Where a policyholder makes a claim, and after making the claim, they are subjected to a rescission attempt, they may be experiencing a case of bad faith, post-claims underwriting. Under such circumstances, the insured should evaluate the alleged misstatement, and whether such information should have been discovered before the policy was issued.

An Insurer’s Duty of Good Faith And Fair Dealing In California: First Party Versus Third Party Claims


California’s laws and remedies for an insurance company’s breach of the implied covenant of good faith and fair dealing are uniquely favorable to policyholders.  Breach of the good faith duty, which occurs when an insurance company withholds policy benefits unreasonably or without proper cause, allows for tort damages and a punitive damage claim under California law.

That duty, however, only extends to first party claims, not third party claims.  Where an insurance company has a direct relationship to the insured making the claim, it is known as a first party claim.  Where an insurance company is defending and paying to settle a claim or lawsuit brought by a third person (known as a third party) who was injured or suffered a loss caused by the insured, it is known as a third party claim.  Third party claims are essentially liability claims against the insured.  Under California law, the insurer’s covenant of good faith “runs in favor of the other contracting party . . . and . . . a ‘third party claimant’ may not bring an action for breach of the covenant or its duties.” (Hand v. Farmers Insurance Exchange (1994) 23 Cal.App.4th 1847, 1855.)

The distinction, therefore, between first and third party claims is critical.  In addition to determining whether the duty of good faith and fair dealing apply, there are also different standards for “causation analysis” with respect to coverage and exclusions.  (Garvey v. State Farm Fire & Casualty Co. (1989) 48 Cal.3d 395, 406.)

In essence, only your own insurance company owes you a duty of good faith and fair dealing.  The insurance company for someone else, even if you were injured by that person and are making a claim against his or her insurance company, does not owe you that duty.

An example where people can experience the difference between first-party and third-party claims is in the context of an underinsured motorist claim.  When a person is injured in a car accident, and is making a claim against the negligent driver’s insurance company, that injured person is a third-party claimant because they are making a claim under someone else’s (the negligent driver’s) insurance policy.  After the injured person obtains policy benefits from the negligent driver’s insurance company, he or she can pursue an underinsured motorist claim against his or her own insurer.  The insurance company for the negligent driver, while it owes a duty of good faith to the negligent driver because that is its insured, owes no duty of good faith to the injured person because they do not have an insured-insurer relationship.  The injured person is only owed a duty of good faith from the insurer on the underinsured motorist claim, because that is the only insurance company that directly insured him or her.

When making a claim for insurance benefits, it is important to understand whether you are a first-party or third-party claimant.  This will dictate important aspects of your claim, including whether you are owed a duty of good faith and fair dealing.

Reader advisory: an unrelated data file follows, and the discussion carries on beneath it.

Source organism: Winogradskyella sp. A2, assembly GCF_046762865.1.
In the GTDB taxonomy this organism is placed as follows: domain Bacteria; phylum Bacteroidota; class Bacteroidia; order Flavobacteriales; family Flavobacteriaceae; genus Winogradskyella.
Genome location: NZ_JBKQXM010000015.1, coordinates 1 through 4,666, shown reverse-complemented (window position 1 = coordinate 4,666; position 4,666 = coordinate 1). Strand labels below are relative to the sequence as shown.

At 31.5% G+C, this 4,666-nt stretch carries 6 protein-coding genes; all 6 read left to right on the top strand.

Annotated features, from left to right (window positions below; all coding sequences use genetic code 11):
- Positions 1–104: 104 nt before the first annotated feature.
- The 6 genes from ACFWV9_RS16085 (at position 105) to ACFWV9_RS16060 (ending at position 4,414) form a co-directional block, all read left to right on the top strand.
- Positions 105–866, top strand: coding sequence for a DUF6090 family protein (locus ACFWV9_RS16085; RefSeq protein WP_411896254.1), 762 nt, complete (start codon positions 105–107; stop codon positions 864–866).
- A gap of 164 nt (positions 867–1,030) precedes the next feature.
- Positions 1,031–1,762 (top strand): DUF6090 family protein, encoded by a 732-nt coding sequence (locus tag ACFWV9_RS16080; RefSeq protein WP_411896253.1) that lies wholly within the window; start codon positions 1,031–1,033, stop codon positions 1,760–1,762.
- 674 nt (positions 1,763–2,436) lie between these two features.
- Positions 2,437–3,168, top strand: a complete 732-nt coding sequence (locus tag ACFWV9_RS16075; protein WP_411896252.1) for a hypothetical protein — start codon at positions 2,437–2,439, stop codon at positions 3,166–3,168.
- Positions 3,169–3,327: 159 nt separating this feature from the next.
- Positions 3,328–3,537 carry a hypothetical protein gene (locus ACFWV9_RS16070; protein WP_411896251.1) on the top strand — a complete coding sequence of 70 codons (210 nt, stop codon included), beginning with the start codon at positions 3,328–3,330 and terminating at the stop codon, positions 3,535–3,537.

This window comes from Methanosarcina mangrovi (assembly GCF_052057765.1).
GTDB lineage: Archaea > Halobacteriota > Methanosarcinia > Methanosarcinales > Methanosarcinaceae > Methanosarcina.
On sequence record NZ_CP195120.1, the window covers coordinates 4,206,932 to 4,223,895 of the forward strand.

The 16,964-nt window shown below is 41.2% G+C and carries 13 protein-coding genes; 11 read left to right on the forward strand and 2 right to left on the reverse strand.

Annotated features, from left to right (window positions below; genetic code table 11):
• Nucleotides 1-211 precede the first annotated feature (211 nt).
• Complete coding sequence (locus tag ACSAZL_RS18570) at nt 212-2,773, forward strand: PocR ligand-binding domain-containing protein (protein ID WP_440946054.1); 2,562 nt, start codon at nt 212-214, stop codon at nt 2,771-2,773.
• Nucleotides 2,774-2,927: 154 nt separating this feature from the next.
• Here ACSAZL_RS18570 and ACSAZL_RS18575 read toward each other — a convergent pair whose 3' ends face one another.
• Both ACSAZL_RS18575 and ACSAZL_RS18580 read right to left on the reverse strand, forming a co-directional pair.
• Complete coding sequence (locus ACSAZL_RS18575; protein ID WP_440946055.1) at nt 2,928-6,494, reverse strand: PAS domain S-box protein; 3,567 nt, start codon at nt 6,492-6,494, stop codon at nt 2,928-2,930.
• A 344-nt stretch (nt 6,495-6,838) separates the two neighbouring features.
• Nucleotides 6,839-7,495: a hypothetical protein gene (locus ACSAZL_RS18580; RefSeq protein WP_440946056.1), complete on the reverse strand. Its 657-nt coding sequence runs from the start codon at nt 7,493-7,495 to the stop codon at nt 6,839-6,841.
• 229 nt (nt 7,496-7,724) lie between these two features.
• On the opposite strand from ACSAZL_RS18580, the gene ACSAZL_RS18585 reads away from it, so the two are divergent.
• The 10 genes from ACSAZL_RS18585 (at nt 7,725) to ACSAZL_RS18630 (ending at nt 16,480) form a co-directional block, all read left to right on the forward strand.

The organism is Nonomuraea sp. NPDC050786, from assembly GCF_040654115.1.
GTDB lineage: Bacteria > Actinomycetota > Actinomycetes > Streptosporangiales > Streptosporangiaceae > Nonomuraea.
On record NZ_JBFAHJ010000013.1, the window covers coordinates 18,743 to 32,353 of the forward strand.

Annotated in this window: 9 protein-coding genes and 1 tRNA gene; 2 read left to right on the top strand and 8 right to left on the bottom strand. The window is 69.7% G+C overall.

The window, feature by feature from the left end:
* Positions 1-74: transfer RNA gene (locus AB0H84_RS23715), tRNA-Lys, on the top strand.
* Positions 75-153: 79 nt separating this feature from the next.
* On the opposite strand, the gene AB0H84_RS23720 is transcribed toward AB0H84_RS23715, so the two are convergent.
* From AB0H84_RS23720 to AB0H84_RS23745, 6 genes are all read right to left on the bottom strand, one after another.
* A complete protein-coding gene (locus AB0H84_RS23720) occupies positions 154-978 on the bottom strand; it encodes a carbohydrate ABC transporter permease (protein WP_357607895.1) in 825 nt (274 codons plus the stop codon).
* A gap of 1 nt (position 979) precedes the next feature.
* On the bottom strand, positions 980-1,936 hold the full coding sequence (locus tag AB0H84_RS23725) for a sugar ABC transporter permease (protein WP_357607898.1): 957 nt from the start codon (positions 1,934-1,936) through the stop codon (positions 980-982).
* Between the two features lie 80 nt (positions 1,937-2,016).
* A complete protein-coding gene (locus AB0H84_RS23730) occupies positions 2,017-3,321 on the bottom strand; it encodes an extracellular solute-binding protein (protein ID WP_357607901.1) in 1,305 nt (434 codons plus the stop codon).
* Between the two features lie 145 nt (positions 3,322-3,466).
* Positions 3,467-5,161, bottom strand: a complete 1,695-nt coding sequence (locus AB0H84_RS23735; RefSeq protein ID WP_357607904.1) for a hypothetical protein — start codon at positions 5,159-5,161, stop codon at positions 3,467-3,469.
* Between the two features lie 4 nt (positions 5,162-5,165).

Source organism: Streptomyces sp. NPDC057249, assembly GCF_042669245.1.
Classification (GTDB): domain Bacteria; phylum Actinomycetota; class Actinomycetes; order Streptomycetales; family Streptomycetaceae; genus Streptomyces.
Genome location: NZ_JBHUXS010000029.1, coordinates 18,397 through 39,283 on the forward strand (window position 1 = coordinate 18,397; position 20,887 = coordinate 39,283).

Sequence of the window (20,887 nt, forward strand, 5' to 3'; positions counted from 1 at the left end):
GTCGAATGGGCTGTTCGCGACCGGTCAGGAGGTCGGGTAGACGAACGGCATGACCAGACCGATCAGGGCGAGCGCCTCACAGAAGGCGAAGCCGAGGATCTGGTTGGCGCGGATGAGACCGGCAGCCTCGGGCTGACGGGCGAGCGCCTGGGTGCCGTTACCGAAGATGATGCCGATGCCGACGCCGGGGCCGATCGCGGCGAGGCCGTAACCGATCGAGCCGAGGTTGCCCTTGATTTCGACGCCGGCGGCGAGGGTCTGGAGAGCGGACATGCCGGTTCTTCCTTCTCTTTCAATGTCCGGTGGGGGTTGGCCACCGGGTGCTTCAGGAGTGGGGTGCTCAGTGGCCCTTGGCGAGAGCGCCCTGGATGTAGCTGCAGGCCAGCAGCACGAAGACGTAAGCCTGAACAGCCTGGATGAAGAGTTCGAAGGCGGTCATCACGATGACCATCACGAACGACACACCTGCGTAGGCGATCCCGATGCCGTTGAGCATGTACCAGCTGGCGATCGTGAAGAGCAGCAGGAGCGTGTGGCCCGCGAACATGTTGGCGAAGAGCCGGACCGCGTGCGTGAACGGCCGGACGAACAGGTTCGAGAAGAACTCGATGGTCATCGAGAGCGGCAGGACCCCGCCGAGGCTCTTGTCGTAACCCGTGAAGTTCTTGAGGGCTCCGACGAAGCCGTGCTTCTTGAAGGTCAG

The Unique California Law: An Insurance Company’s Duty of Good Faith And Fair Dealing


Insurance is a unique contract.  It is one of the only products people buy in the hope they will never have to use it.  The California Supreme Court has explained that, when someone buys an insurance policy, they do “not seek to obtain a commercial advantage” but only “protection against calamity.” (Egan v. Mutual of Omaha Ins. Co.(1979) 24 Cal. 3d 809, 818.) When a loss has occurred and a claim is made, insurance companies are in a powerful position, as they write the contract, know the rules, have already received the insurance premiums, and have unlimited resources if they choose to contest the claim.

In California, every contract has an implied covenant of good faith and fair dealing.  This is a promise the law implies into every contract that the parties will act in good faith to fulfill the contract.  Only in the context of an insurance contract, however, does California law allow a policyholder to sue his insurance company for tort damages (as opposed to just contract damages) for breach of the implied covenant of good faith and fair dealing, also known as insurance bad faith.  The unique aspects of an insurance policy, the disparity in power, and the vulnerable position of the insured, are all reasons that California law allows tort claims against insurance companies for bad faith breach of contract.

A bad faith claim is an extremely powerful tool for insureds, as tort remedies allow the insured to pursue all consequential damages, including emotional distress and a claim for punitive damages.

The duty of good faith and fair dealing is “is unconditional and independent” of any obligations owed by the policyholder. (Gruenberg v. Aetna Insurance Company (1973) 9 Cal.3d 556, 578.)  To pursue an insurance bad faith case, an insured must prove his insurance company unreasonably withheld policy benefits.  The key is unreasonable conduct.  If the insured can show that the insurance company failed to pay benefits unreasonably, the insured can recover tort damages, and potentially punitive damages, in addition to contract damages.

An insurance company’s unreasonable conduct in withholding benefits can occur in a myriad of contexts.  This includes unreasonably investigating the claim, interpreting the policy, estimating the damages, and making settlement offers.  Any such unreasonable conduct gives rise to a bad faith case if policy benefits were withheld.

Not all states allow for tort claims for breach of an insurance policy as California does.  This is an important rule that insurance companies are well aware of.  Potential bad faith liability is a threat which insurance companies take seriously.  Insurance companies don’t like being sued for bad faith, as they do not face such rules throughout the country.

In making an insurance claim in California, policyholders should be aware they are in a state that has uniquely favorable law protecting policyholders.  The rules relating to good faith and fair dealing with respect to insurance policies and claims provide a potent tool for California insureds who have been denied insurance benefits unreasonably.